#1




data snooping
Is it data snooping even looingk at training data set? Assume that test data set is completely unknown, Of course.

#2




Re: data snooping
Quote:
If you look at the trainings data set you do some "learning" in your mind. Thus you decrease the number of hypothesis dramatically by choosing a hypothesis set that seems to fit to the trainings data. This means you cannot work with from the reduced hypothesis set to calculate the generalization bound. Instead you need to use a higher , but it is unclear which to use, since you don't know exactly the of the full hypothesis set in your mind before looking at the data. However if you have not looked at the testdata and keep this data safe until you find the final hypothesis g(x) you can verify your final hypothesis with the testdata. The result is and with the Hoeffdingbound you can estimate your completely independent of the VCDimension value. Thus my answer is: Yes it is snooping, if you look at the trainings data. Thus you cannot calculate the generalization bound out of the VCDimension. But since you have not looked at the testdata you can instead calculate the Hoeffdingbound and the result is a valid estimate for the outofsample error. However keep in mind, that after this calculation your testdata is also compromised and you cannot simply repeat the procedure, if the result is not as expected.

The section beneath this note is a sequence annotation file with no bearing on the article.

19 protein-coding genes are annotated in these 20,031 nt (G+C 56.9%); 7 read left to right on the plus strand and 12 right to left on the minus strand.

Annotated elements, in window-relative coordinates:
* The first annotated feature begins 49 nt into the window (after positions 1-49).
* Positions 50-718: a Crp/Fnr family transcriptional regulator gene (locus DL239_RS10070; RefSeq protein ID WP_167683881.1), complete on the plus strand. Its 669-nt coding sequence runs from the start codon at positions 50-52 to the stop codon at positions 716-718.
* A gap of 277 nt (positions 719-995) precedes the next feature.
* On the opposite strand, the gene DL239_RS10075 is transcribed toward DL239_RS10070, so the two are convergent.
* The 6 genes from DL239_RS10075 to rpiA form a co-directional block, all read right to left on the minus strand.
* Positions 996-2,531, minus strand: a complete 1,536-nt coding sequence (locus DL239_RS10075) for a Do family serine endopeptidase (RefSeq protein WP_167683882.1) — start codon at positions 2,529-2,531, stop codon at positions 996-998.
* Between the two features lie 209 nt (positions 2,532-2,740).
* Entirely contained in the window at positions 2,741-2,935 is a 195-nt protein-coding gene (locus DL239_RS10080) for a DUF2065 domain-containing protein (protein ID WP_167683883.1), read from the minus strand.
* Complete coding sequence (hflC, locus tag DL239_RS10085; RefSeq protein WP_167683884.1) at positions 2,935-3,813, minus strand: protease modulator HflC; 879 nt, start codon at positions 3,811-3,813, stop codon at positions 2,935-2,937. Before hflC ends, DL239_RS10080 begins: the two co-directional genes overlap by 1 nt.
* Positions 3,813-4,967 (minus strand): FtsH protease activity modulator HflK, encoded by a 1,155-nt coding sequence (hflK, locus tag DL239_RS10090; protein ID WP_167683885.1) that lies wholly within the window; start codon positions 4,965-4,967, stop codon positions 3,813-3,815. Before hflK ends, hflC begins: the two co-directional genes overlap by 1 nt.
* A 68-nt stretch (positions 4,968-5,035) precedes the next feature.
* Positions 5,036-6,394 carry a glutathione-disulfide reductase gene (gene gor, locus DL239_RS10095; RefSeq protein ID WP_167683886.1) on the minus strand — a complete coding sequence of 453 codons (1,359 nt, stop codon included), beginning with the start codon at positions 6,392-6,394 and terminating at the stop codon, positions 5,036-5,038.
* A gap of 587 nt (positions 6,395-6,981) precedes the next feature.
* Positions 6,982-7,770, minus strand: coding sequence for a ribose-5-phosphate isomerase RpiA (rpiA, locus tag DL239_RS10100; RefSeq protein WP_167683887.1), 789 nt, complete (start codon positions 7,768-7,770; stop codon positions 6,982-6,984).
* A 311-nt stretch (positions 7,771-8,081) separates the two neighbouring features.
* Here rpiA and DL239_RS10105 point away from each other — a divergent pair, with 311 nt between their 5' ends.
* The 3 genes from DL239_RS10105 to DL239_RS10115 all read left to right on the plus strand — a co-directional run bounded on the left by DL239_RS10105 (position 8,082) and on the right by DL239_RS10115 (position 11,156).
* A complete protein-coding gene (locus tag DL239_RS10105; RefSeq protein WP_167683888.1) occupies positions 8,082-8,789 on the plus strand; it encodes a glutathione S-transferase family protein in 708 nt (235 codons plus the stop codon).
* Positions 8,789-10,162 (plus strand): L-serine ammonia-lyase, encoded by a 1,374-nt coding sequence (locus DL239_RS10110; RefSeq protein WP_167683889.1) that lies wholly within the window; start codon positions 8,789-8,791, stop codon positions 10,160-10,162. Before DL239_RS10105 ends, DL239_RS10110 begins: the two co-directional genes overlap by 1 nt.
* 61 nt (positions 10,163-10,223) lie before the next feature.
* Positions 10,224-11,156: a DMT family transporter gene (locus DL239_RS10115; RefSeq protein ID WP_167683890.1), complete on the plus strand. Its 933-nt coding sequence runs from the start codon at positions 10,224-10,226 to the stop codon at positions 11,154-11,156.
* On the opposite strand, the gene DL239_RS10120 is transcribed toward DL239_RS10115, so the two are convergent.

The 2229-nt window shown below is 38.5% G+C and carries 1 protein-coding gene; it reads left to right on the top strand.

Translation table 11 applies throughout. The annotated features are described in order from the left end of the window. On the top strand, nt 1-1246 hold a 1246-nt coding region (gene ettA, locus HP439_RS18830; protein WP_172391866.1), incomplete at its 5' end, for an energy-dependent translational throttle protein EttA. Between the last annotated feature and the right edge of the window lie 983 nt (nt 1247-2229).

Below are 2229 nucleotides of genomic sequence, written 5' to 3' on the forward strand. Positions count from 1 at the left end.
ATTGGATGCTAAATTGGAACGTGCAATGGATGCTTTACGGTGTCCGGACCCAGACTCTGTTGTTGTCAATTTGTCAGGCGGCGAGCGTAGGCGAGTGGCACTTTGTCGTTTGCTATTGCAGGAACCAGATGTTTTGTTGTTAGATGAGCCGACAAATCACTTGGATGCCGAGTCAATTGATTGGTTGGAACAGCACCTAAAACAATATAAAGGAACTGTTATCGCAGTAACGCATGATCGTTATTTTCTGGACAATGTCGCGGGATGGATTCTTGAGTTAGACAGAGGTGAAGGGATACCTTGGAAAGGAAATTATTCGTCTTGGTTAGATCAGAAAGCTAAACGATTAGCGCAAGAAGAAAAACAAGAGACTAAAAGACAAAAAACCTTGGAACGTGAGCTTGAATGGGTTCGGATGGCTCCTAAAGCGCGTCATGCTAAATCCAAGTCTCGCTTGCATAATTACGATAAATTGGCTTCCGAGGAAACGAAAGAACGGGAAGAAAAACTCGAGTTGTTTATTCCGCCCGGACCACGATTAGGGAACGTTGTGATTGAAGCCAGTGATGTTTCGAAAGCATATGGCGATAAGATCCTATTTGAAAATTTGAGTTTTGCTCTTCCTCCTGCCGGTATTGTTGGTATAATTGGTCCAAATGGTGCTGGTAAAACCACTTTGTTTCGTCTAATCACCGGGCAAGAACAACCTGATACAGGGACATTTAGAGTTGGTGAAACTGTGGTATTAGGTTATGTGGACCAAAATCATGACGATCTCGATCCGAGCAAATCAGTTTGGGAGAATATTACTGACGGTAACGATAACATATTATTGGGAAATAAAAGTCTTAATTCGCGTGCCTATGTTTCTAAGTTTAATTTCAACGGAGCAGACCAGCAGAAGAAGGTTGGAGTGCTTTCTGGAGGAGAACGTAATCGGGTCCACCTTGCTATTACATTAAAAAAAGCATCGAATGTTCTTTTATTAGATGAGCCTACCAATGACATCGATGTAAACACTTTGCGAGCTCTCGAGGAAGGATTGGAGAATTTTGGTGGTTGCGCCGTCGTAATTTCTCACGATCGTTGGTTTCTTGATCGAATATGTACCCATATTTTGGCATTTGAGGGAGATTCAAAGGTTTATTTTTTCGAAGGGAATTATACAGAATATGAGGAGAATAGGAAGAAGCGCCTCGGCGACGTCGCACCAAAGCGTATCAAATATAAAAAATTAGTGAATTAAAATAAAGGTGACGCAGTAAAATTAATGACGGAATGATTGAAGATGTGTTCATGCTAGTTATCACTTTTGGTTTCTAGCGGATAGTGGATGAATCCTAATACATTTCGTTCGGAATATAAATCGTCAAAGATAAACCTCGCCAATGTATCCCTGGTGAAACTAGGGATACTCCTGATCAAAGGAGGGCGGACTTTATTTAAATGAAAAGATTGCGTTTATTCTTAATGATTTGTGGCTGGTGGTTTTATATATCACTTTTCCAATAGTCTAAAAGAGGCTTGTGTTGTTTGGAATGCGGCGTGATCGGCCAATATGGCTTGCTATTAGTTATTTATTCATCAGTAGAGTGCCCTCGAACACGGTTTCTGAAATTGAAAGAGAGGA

#3




Re: data snooping
Ah, thanks a ton!!!!! It sounds like there are two kinds of data snooping: i) looking at the training data and ii) looking at the test data. I guess looking at the training data can be commonly and inevitably happening if we are to use learning algorithms which require a training process, such as neural network, PLA, support vector machine, and so on.

#4




Re: data snooping
Quote:
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